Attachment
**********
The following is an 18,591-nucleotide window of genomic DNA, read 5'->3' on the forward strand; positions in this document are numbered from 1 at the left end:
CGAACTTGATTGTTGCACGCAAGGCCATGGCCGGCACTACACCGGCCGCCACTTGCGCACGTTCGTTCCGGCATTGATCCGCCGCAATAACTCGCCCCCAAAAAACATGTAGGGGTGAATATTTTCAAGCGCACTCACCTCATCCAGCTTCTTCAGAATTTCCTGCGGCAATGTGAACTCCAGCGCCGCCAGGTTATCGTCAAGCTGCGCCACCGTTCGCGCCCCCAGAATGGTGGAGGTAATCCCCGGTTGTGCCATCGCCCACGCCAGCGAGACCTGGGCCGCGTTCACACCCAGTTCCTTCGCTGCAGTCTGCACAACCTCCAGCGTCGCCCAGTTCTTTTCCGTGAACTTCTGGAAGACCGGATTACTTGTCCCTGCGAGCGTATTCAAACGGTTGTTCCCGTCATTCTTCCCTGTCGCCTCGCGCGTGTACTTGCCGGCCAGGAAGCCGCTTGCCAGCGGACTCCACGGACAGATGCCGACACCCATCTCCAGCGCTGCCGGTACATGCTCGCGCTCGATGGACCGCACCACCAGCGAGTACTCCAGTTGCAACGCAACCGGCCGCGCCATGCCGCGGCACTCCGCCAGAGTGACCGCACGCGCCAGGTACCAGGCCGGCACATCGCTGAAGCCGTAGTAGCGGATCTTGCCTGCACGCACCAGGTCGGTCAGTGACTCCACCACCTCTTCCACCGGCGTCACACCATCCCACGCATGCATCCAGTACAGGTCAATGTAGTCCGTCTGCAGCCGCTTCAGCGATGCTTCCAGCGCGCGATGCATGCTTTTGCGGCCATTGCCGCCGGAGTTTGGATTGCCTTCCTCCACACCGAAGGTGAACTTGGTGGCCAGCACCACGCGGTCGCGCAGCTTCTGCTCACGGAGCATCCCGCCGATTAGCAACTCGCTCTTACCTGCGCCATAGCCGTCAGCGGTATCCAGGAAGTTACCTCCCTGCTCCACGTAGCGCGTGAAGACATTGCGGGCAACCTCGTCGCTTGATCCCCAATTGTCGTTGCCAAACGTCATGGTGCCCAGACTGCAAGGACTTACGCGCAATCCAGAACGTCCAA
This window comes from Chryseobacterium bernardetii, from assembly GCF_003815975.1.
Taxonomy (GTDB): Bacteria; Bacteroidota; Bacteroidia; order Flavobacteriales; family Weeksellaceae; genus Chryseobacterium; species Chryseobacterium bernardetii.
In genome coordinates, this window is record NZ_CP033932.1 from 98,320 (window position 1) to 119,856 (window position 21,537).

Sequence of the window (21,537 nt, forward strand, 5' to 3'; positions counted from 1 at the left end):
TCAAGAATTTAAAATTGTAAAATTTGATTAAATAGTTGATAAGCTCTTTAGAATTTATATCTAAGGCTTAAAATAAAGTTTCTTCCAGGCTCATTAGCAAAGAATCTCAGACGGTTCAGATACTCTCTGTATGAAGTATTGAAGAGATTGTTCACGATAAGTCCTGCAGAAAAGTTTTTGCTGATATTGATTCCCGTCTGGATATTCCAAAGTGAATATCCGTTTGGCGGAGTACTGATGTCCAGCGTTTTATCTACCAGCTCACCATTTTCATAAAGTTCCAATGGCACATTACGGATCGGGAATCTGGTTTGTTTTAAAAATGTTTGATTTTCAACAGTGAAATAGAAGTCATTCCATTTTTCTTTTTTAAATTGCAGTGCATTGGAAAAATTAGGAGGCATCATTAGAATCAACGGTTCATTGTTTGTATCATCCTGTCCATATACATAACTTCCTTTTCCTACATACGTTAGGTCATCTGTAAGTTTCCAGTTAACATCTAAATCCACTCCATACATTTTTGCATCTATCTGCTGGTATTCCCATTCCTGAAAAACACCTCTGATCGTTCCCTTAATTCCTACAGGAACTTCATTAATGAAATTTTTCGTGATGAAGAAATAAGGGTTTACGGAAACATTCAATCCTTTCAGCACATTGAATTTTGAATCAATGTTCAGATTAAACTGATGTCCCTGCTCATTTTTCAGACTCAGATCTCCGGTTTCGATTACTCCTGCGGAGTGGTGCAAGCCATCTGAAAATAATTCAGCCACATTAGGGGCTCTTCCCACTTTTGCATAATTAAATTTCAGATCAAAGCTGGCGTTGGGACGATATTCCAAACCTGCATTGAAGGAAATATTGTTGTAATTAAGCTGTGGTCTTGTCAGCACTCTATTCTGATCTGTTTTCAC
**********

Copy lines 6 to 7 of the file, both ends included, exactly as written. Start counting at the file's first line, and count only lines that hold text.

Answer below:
Sequence of the window (21,537 nt, forward strand, 5' to 3'; positions counted from 1 at the left end):
TCAAGAATTTAAAATTGTAAAATTTGATTAAATAGTTGATAAGCTCTTTAGAATTTATATCTAAGGCTTAAAATAAAGTTTCTTCCAGGCTCATTAGCAAAGAATCTCAGACGGTTCAGATACTCTCTGTATGAAGTATTGAAGAGATTGTTCACGATAAGTCCTGCAGAAAAGTTTTTGCTGATATTGATTCCCGTCTGGATATTCCAAAGTGAATATCCGTTTGGCGGAGTACTGATGTCCAGCGTTTTATCTACCAGCTCACCATTTTCATAAAGTTCCAATGGCACATTACGGATCGGGAATCTGGTTTGTTTTAAAAATGTTTGATTTTCAACAGTGAAATAGAAGTCATTCCATTTTTCTTTTTTAAATTGCAGTGCATTGGAAAAATTAGGAGGCATCATTAGAATCAACGGTTCATTGTTTGTATCATCCTGTCCATATACATAACTTCCTTTTCCTACATACGTTAGGTCATCTGTAAGTTTCCAGTTAACATCTAAATCCACTCCATACATTTTTGCATCTATCTGCTGGTATTCCCATTCCTGAAAAACACCTCTGATCGTTCCCTTAATTCCTACAGGAACTTCATTAATGAAATTTTTCGTGATGAAGAAATAAGGGTTTACGGAAACATTCAATCCTTTCAGCACATTGAATTTTGAATCAATGTTCAGATTAAACTGATGTCCCTGCTCATTTTTCAGACTCAGATCTCCGGTTTCGATTACTCCTGCGGAGTGGTGCAAGCCATCTGAAAATAATTCAGCCACATTAGGGGCTCTTCCCACTTTTGCATAATTAAATTTCAGATCAAAGCTGGCGTTGGGACGATATTCCAAACCTGCATTGAAGGAAATATTGTTGTAATTAAGCTGTGGTCTTGTCAGCACTCTATTCTGATCTGTTTTCAC